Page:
Because I'm bored  I also feel the need to pick up on Mike's comment that the use of Xmas is an American import.

This abbreviation is derived from the greek Chi-Rho (I think letters X & P) which have been used as the abbreviation for Christ for over 1000 years. When I'm not in the garden I spend my time transcribing pre-reformation wills and the abbreviation 'X' crops up all the time in the words xmas, xtian, xopher meaning christmas, christian and the name christopher respectively. Wikipedia says (so must be true - LOL) that Xine and Exine were both 17th and 18th century names (= Christine) but I have not come across those myself.

So, far from being a modern American import, the use of this particular abbreviation is a very old export from the UK. Similarly, some old english words such as 'trash' (meaning rubbish) remain in common use in America with their original meaning - but we hear them and think of them as Americanised terms.

Having sent you all off to sleep I shall now go & make jam with the last of my summer fruit (making room in the freezer for Xmas goodies... )

Apologies for deviating from original thread but am feeling in a pedantic mood this morning!

Black Friday bargains

Posted: 30/11/2014 at 09:05
I think Halloween actually means the Eve of All Hallows (or souls) - which was one of the feast days in the old pre reformation calendar. So 'celebration' of this date is a very old tradition.
The notion of dressing up as ghosts and vampires & banging on peoples doors demanding sweets etc is, however, a peculiarly American import / version of the celebration.
We never acknowledged Halloween as children but my northern husband said that they used (50+ years ago) to have 'mischief' night on this date when they would play silly pranks such as ringing the door bell & running away. Lovely......bah humbug.....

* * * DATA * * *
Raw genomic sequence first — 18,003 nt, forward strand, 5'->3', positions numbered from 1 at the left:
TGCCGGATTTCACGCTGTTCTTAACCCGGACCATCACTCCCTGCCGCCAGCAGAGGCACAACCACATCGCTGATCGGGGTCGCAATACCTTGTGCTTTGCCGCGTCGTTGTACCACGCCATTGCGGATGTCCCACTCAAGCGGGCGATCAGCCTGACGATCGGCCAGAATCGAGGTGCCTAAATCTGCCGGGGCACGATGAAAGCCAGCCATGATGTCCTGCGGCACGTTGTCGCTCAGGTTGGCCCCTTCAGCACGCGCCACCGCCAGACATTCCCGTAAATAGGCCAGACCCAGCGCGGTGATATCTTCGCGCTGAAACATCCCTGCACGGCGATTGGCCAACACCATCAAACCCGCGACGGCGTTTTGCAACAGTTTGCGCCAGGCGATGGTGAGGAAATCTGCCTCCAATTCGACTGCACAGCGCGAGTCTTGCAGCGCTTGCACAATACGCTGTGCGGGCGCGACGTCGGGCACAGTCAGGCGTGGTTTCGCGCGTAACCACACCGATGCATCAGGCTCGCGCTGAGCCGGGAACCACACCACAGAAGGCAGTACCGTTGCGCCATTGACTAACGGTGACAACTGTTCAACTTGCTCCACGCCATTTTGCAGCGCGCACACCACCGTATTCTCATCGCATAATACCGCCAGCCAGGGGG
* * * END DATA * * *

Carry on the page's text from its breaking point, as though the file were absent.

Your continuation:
kitchen worktops

Posted: 28/11/2014 at 21:26
Love the look of granite but a friend had a worktop installed and there was a naturall 'vein' in the granite near the corner of the sink - unfortunately it just looked like a big crack radiating from the corner! Company would not replace as they said it was just a natural feature of the stone.
We've just had our kitchen done & opted for Silestone - looks like granite but is man made - so all the advantages but no unexpected veins or other flaws.

Black Friday bargains

Posted: 28/11/2014 at 20:21
Cangran - Cleve West is a garden designer who has won several Chelsea golds. Some of his designs are stunning. His talk was entertaining, informative & very good. He came across as a really nice down to earth chap - he can come & do my garden anytime.
Great afternoon!

Carrot problem

Posted: 28/11/2014 at 20:16
I'd definitely go with the fleece / mesh protection. I know carrot fly are supposed to fly below 45 - 60 cm but my raised beds are higher than this & I still have a problem with this pest - mesh is the only thing that works for me.

Thinning out seedlings can exacerbate the problem as the smell attracts the flies. Best, therefore, to always sow very thinly.

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9 threads returned